Advice from the field: Reducing accounts receivable and improving collections

Source: PPS Alert for Long-Term Care, November 9, 2018

Deborah Collum, national director of revenue cycle management for Covenant Retirement Communities in Skokie, Illinois, uses one word to prepare people for how they’ll feel during their company’s first monthly accounts receivable (AR) meeting: naked.

“When my company first started conducting AR meetings, they were an hour and a half long, but now we’ve pared them down to about 20 minutes because our AR is so clean. You have to identify the ugly before you can get to the pretty,” she says.

Collum is a big believer in having a system where all the pieces form a complete and fluent process. Here’s how she’s managed to run a smooth ship in her AR and collections departments, with a few words of advice from others in the field.

Thorough documentation and sorting out relevant data
Becky Ziviski, CPA, LNHA, CEO for Profit Without Census, says all collection activity should be clearly and thoroughly documented to expedite the follow-up process. “Based on the documenta-tion, anyone should be able to pick up where the last biller left off.”

Most AR software now includes a spreadsheet function that can collect and track this documentation. Collum recommends working with your software vendor to ensure this functionality is available, allowing the software to do the organizational work for you. The human component, she says, comes in once all the data has been collected. Collum prints these spreadsheets and then pulls out the most relevant data, including the following:

  • Resident name.
    Resident ID (which may or may not be important, depending on which system your facility uses).
    Payer.
    Whether the payer is coinsurance or primary.
    Last payment date.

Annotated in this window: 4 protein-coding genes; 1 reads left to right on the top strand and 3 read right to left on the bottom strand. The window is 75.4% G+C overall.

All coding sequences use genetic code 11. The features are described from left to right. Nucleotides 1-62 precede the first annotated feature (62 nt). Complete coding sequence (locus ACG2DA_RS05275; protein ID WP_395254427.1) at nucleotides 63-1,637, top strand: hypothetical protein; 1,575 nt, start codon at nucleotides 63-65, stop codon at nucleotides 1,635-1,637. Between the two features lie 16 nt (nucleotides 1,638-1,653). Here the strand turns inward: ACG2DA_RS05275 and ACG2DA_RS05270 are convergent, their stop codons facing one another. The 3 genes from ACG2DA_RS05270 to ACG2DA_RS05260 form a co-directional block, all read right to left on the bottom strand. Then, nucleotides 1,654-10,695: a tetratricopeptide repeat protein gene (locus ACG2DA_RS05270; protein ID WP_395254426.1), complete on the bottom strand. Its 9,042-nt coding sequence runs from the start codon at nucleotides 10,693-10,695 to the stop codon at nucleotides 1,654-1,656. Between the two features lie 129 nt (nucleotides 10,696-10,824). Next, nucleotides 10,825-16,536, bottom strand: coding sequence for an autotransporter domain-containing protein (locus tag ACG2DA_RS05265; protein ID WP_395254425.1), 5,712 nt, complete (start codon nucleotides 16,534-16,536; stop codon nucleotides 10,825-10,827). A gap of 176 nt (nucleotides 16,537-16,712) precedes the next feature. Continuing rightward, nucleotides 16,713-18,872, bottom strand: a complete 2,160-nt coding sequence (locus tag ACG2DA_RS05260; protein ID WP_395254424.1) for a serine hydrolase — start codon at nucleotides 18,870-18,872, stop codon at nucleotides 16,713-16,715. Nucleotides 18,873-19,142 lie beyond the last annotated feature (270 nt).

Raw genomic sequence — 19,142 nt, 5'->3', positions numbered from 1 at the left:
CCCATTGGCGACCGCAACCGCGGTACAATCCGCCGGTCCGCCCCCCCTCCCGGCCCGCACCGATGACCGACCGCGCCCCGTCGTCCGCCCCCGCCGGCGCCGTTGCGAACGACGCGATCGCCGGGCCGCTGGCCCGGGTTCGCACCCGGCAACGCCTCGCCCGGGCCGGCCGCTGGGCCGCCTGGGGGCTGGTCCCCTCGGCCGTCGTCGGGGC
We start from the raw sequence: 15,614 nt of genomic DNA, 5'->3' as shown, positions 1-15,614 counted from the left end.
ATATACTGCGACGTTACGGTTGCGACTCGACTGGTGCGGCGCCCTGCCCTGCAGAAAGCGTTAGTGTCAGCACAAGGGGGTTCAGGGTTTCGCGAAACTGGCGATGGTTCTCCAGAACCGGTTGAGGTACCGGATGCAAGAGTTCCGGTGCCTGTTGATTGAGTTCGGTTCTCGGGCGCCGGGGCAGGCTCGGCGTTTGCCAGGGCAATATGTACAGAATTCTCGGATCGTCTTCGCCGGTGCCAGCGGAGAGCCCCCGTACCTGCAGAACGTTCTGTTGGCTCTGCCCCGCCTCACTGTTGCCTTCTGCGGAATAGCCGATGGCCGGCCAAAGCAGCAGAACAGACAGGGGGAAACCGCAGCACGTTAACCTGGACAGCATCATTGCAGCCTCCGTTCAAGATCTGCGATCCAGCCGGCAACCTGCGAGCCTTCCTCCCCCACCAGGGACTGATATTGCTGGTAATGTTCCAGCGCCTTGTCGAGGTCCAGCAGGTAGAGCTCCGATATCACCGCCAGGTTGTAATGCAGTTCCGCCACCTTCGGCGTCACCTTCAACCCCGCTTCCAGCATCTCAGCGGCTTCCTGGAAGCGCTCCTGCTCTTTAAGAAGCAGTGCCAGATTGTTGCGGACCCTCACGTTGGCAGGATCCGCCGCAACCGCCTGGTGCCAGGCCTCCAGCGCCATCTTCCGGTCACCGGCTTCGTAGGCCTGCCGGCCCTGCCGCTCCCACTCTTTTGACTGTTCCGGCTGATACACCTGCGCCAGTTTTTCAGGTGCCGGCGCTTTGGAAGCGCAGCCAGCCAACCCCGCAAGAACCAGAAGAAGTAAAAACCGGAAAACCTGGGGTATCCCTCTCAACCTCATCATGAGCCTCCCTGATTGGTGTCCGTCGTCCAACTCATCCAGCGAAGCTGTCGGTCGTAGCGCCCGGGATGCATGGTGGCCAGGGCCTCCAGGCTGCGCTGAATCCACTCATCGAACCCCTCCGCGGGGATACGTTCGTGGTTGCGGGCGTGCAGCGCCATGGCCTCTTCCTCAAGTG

Date of discharge, especially for private-pay residents, because in Collum’s experience, it’s very hard to collect once the resident has been discharged. “We start making collec-tion calls for private-pay individuals immediately.”
    “Buckets,” or how many days the claim has been outstanding.

Once this data has been pulled out, Collum puts the information in a separate tab labelled by month. She then creates a separate spreadsheet where she tracks trends for the whole year—in an ideal world, those trends would show that AR is going down.

Prioritize claims
Collum and her team then prioritize which claims they need to collect on. To do this, they sort their payers by shortest timely filing windows, starting with the oldest claims. Medicare, for example, allows a year for timely filing, but UnitedHealthcare only allows 90 days per their contract with Covenant. Timely filings will vary based on each company’s individual contract, however most timely filings are anywhere from 60 to 365 days. “We start working on the claims that are closest to their timely filing limit. For example, if we have a claim with commercial Medicare Part A insurance and 365 days timely filing, we’ll start working on those claims first. The only exception to working from the oldest claims to the newest claims is those private-pay claims, because those are the most difficult to collect on and follow-up needs to be started right away.”

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